Come enjoy Baptist Theological Seminary of Richmond professor of ethics and theology Beth Newman’s personal stories. They are interwoven with a theme of ‘unity in the Church’ because today is the 499th anniversary of the Protestant Reformation. As a Baptist professor at St. Mary’s Catholic College in Indiana Dr. Newman truly lived a 12 year struggle embodied in a special participation in The Lord’s Supper during her last baccalaureate mass. How would this Protestant be received by her Catholic students and the Bishop when she went forward during communion? Is this her biggest blunder story or her happiest ministry moment story? We’ll let her tell her own stories on the podcast.
I imagine that when people spent time with Jesus they often didn’t realize the extent of the wisdom he had shared with them until afterwards. They may not have realized the themes that kept coming up, the number of ways he kept driving something home. How many different times do we need to hear something before we get it? How many different ways does it need to be delivered? How many messengers must be sent? I had the luxury of hearing this episode several times in my editing. I recommend listening to Dr. Newman’s episode multiple times; it does not need to be back to back listening but there is a depth in the theme that recurs that takes time to get into our brains and bones.
There is a lot about truth and unity in this episode, not necessarily in the number of times each word was used but in the bones of all the stories shared and the history referenced. There is also a great deal to consider about the Church and how it reflects humanity and humanity’s relationships, with one another and with the Divine. The Church of Jesus Christ is divided. Whether you are a Christian or not, it seems true on the surface. And yet how can Jesus be divided from Himself? But the Trinity is a division of self, is it not? No, it is not. Perplexed yet? It’s okay to live with questions and the “living with” need not be too painful or too quickly moved from.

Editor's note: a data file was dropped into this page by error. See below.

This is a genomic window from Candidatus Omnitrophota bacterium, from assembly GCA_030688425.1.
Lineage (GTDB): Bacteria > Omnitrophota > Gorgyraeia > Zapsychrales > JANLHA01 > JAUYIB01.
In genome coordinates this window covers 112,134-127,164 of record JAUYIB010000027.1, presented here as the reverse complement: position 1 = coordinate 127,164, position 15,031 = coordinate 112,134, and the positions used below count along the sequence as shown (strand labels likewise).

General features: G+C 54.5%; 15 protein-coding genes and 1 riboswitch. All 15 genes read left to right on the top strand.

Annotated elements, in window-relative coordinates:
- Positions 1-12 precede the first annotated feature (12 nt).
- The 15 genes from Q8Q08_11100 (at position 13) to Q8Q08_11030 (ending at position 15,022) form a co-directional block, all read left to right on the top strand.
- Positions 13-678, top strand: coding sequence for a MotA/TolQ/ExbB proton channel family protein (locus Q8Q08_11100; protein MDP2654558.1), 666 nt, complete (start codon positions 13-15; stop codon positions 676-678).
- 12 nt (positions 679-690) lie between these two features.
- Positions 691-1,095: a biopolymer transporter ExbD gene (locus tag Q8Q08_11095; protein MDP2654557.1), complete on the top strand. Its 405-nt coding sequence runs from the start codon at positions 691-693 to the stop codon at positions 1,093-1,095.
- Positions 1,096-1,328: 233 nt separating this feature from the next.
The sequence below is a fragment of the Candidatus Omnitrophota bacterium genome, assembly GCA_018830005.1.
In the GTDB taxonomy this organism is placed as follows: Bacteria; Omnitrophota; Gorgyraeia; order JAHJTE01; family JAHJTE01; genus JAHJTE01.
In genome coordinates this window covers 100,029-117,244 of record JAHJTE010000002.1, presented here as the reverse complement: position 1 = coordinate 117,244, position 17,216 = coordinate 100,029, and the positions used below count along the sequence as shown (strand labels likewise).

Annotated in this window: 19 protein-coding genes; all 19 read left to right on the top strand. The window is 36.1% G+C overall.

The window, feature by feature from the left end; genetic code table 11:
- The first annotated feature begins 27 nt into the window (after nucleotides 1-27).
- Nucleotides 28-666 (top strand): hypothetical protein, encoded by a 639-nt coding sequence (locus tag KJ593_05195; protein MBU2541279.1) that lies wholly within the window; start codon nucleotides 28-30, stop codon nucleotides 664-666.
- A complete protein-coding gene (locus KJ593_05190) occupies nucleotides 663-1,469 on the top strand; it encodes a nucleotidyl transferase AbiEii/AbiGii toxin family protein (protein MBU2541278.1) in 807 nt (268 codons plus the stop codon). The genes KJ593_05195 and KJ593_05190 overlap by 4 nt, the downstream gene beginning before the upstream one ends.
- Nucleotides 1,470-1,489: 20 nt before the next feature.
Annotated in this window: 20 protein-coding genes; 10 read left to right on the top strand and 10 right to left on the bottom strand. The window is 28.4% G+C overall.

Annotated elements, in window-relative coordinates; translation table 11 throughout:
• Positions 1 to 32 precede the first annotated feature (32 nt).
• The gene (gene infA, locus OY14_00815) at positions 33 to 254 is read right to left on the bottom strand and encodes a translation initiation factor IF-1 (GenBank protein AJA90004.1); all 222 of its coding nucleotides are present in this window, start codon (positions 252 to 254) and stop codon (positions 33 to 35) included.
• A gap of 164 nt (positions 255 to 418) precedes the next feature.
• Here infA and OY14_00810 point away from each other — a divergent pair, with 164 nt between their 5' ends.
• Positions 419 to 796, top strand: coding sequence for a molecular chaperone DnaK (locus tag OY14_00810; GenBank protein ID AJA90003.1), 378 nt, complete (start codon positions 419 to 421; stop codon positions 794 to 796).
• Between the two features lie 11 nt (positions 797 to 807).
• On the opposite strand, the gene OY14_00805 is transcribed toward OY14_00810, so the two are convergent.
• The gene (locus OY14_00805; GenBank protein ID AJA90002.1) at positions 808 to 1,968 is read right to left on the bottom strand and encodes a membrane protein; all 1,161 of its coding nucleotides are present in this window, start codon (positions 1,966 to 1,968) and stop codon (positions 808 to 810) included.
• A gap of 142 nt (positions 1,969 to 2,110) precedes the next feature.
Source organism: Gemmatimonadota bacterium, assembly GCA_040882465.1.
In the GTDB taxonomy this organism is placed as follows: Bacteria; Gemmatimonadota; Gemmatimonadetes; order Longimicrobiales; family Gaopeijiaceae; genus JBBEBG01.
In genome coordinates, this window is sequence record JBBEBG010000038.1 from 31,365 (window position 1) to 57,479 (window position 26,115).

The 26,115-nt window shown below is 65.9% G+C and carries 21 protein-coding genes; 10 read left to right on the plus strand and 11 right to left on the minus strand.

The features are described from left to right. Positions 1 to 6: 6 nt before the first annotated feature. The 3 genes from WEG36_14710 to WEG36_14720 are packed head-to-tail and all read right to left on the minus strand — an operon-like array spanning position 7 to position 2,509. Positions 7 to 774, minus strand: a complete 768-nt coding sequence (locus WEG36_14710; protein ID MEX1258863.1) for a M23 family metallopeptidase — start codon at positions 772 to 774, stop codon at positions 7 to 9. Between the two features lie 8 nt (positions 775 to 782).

Indulgences are positively harmful to the recipient because they impede salvation by diverting charity and inducing a false sense of security. Christians should be taught that he who gives to the poor is better than he who receives a pardon. he who spends money on indulgences instead of relieving want receives not the indulgence of the pope but the indignation of God. – Martin Luther
As you consider the Church divided/united in this podcast episode there are some next stops I suggest for the ongoing conversation. There was great havoc that raged throughout Europe and the world related to how Christianity should be manifest on Earth. In 499 years we only began to see peace and reconciliation as late as the Second Vatican Council in the 1960’s (when my brother was born)! Every kind of change has taken courageous, even rebellious, leaders. Dr. Newman provided a link below to The Joint Declaration on the Doctrine of Justification by the Luther World Federation and the Catholic Church. There is also an NPR report about Pope Francis traveling to Sweden to commemorate this occasion embedded here and linked below.
You can see a full list of Dr. Newman’s publications through the BTSR link below. She is currently working on a book titled Divine Abundance: Leisure, the Basis of Academic Culture. Another book, Attending the Wounds on Christ’s Body: Teresa’s Scriptural Vision (Eugene, OR: Cascade, 2012) is especially relevant to the Reformation since Teresa live in the 16th century. Teresa was Catholic and remained so, but was also a reformer for the whole church. Untamed Hospitality: Welcoming God and Other Strangers (Grand Rapids, MI: Brazos, 2007) is Dr. Newman’s popular first book which is always relevant.
The Joint Declaration on the Doctrine of Justification by the Luther World Federation and the Catholic Church
Attending the Wounds on Christ’s Body: Teresa’s Scriptural Vision by Elizabeth Newman
Untamed Hospitality: Welcoming God & Other Strangers by Elizabeth Newman
Divine Abundance: Leisure, the Basis of Academic Culture by Elizabeth Newman (forthcoming)